We consider service availability at the start of every system design and architecture plan. In fact, at goUrban, there’s an entire team dedicated to maintaining a stable and reliable operating system. Their efforts are essential to building stable environments from the start. While some issues are out of even our control, part of our post-mortem process is to analyze the causation and to develop defensive measures that prevent the same problem from repeating.

Be agile

If using a third-party provider, make sure that your software is delivered in an agile manner. This means delivering small and incremental changes to your platform that are implemented alongside unit and integration tests, with metrics that allow you to monitor performance accurately. At goUrban, being agile in this manner allows us to monitor all our infrastructure updates thoroughly, which means we can respond to detected problems immediately and before they impact our clients or their end-users.

Control the impact 

Releasing major updates? Stick to our model: roll out your updates to small user groups and you’ll have better control over the impact on your systems. We reduce the blast radius of potential hiccups, verifying with a small group of users first before incrementally rolling out to all clients.

Make use of zones

Our team also employs the use of zones to ensure an even stronger system.

In this case, using “zones” means dividing our infrastructure across different geographic regions, each relying on different servers. This distribution reduces potential downtime caused by events such as hardware failures, network outages, or even natural disasters that would otherwise cause major outages.

In other words, our zones compensate for each other in case of issues. The end result is reduced latency and enhanced overall responsiveness with an additional layer of fault tolerance, spelling a better experience for your end users.

The more proactive the better

This suggestion is for those of you already working with a software partner. While it may be tempting to blindly trust your partner, you should consider how proactive they are in responding to issues with the third-party service providers they integrate with.

For example, experienced mobility operators know that vehicle communication isn’t possible without the cooperation of a telecommunications provider. But not all telecoms are equal. At goUrban we found ourselves encountering issues with our previous telecoms provider because we had our own internal system of checks and standards to measure their performance against. Without waiting for a client to encounter a problem, we made the decision to prioritize the improvement of this service element and proactively searched for alternatives. We were then able to transition to a new provider without any disruption to our clients.

Transparency as a tenet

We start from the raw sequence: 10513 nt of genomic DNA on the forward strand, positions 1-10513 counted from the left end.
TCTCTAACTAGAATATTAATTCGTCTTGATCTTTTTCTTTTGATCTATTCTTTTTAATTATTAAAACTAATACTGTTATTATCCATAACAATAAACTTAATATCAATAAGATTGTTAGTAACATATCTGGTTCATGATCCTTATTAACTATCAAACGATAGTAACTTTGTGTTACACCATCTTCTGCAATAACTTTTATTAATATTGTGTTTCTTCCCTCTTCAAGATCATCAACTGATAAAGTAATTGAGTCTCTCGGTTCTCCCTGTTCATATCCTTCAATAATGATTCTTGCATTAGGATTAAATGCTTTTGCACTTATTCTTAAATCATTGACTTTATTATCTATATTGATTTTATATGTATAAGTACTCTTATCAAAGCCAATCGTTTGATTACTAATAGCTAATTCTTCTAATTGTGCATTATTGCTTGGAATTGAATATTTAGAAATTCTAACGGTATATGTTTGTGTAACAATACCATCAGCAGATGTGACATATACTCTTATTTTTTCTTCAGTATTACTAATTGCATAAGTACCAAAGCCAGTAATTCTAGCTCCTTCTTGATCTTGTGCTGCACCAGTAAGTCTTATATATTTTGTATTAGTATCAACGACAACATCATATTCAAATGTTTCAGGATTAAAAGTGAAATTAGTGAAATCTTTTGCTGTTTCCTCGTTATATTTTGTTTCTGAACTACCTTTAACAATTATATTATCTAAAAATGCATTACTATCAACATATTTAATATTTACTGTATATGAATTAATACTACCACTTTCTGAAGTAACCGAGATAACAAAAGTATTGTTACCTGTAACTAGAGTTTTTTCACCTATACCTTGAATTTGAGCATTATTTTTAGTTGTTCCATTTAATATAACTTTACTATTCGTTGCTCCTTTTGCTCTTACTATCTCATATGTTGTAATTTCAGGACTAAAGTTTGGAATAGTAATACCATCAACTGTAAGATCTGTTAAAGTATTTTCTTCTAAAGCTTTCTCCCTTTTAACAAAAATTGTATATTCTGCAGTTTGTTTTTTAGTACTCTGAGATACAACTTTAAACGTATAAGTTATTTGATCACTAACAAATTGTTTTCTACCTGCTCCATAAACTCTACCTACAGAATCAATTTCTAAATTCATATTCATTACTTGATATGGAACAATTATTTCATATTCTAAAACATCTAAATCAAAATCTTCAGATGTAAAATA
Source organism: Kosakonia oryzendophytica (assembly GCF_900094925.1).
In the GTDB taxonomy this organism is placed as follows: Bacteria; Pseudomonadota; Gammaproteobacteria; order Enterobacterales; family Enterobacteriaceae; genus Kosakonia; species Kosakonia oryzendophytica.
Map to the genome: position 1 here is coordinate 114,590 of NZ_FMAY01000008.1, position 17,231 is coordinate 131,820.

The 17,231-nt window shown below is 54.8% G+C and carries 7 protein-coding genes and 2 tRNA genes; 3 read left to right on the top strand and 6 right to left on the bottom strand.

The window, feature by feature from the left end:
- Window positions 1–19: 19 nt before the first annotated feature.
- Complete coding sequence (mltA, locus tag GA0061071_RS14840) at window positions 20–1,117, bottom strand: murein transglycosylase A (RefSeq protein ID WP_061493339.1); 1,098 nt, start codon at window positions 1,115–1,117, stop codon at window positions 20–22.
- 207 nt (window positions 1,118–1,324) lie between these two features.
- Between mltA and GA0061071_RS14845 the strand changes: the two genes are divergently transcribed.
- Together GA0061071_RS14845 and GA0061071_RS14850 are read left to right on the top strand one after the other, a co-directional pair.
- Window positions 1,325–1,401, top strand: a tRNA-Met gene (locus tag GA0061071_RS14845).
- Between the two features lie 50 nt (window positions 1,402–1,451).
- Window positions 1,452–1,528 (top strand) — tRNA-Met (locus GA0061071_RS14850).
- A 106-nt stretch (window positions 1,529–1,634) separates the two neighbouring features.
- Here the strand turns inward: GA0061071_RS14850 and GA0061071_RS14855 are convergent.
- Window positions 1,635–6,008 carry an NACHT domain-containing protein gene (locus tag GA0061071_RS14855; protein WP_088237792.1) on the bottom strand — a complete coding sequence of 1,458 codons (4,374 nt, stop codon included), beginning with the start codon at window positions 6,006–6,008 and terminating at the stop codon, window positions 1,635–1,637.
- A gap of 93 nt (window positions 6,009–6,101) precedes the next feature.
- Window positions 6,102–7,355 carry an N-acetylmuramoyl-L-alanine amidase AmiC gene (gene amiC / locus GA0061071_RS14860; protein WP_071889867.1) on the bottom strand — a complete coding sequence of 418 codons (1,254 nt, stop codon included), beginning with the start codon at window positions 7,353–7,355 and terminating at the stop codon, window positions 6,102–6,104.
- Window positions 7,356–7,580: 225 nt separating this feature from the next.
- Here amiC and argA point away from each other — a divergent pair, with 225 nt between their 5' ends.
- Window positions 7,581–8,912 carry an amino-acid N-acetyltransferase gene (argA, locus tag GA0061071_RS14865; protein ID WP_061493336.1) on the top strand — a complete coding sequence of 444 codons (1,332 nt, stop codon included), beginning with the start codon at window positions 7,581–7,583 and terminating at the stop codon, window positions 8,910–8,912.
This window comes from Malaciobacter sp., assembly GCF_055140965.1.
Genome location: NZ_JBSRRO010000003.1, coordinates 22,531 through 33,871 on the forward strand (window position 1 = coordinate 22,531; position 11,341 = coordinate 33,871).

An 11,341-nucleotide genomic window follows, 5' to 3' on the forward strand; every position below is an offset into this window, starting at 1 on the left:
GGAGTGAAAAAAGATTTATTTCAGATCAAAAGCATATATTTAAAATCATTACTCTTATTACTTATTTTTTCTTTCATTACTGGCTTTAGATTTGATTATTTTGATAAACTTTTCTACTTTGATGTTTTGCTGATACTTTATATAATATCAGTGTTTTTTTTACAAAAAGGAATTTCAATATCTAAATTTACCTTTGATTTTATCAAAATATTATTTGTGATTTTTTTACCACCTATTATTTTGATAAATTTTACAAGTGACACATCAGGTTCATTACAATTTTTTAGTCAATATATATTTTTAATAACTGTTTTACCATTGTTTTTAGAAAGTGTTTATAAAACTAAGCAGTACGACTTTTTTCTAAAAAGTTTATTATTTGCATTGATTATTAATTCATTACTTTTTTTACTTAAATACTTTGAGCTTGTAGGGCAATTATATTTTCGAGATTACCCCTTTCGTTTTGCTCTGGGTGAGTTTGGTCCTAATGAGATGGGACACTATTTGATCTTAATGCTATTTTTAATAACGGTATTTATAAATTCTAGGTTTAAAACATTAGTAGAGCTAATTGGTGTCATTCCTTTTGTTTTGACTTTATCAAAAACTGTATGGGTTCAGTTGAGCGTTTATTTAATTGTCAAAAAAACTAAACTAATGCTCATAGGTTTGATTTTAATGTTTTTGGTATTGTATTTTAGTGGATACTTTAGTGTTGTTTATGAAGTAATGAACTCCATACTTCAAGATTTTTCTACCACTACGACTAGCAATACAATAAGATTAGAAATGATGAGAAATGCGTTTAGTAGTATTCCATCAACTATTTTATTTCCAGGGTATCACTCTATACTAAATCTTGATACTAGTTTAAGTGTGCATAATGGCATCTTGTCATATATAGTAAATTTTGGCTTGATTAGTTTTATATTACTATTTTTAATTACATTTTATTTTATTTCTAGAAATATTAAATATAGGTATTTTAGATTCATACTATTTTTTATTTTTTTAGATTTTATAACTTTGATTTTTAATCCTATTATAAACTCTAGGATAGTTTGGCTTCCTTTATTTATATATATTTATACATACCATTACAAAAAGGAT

Although we are always striving to provide the best service and minimize downtime, sometimes such occurrences are unavoidable. Be aware of those who try to tell you otherwise or who are not willing to disclose tangible downtime data.

At goUrban, transparency is extremely important, which is why we provide a publicly accessible real-time status view to our clients.

goUrban status page

Clients can use this resource to autonomously review details on incidents as they occur, as well as updates throughout an incident’s resolution period. This resource also includes a history of all past events as well as updates on the current service levels of our external partners.

What’s in a name? Breaking down our Service Level Agreement

A service level agreement (SLA) acts as a foundation for building trust and accountability. It helps manage the client’s expectations by providing them with a transparent and measurable framework with which the service provider’s performance can be assessed. Additionally, an SLA also serves as a valuable tool for the service provider, as it provides a reference point to demonstrate their commitment and compliance to the agreed-upon service standards.

goUrban contractually guarantees a service availability rate of 99.8% during business hours and 99.7% during non-business hours. However, these figures only represent our basic commitment. A recent internal analysis determined that we consistently exceed our contractual obligations by delivering an average service availability rate of 99.9%. Routinely exceeding our SLA represents our dedication to both clients and their users; it’s our priority to ensure that end-users access vehicles when they need them and that operators never miss out on revenue.

By entrusting their operations to a software partner capable of assuring a high standard of service level reliability, shared mobility operators gain the confidence and peace of mind necessary to focus on their core business while maintaining a solid foundation of reliability. A stronger focus on their day-to-day activities can ultimately lead to stronger customer loyalty, operational efficiency, and long-term success in the dynamic landscape of shared mobility.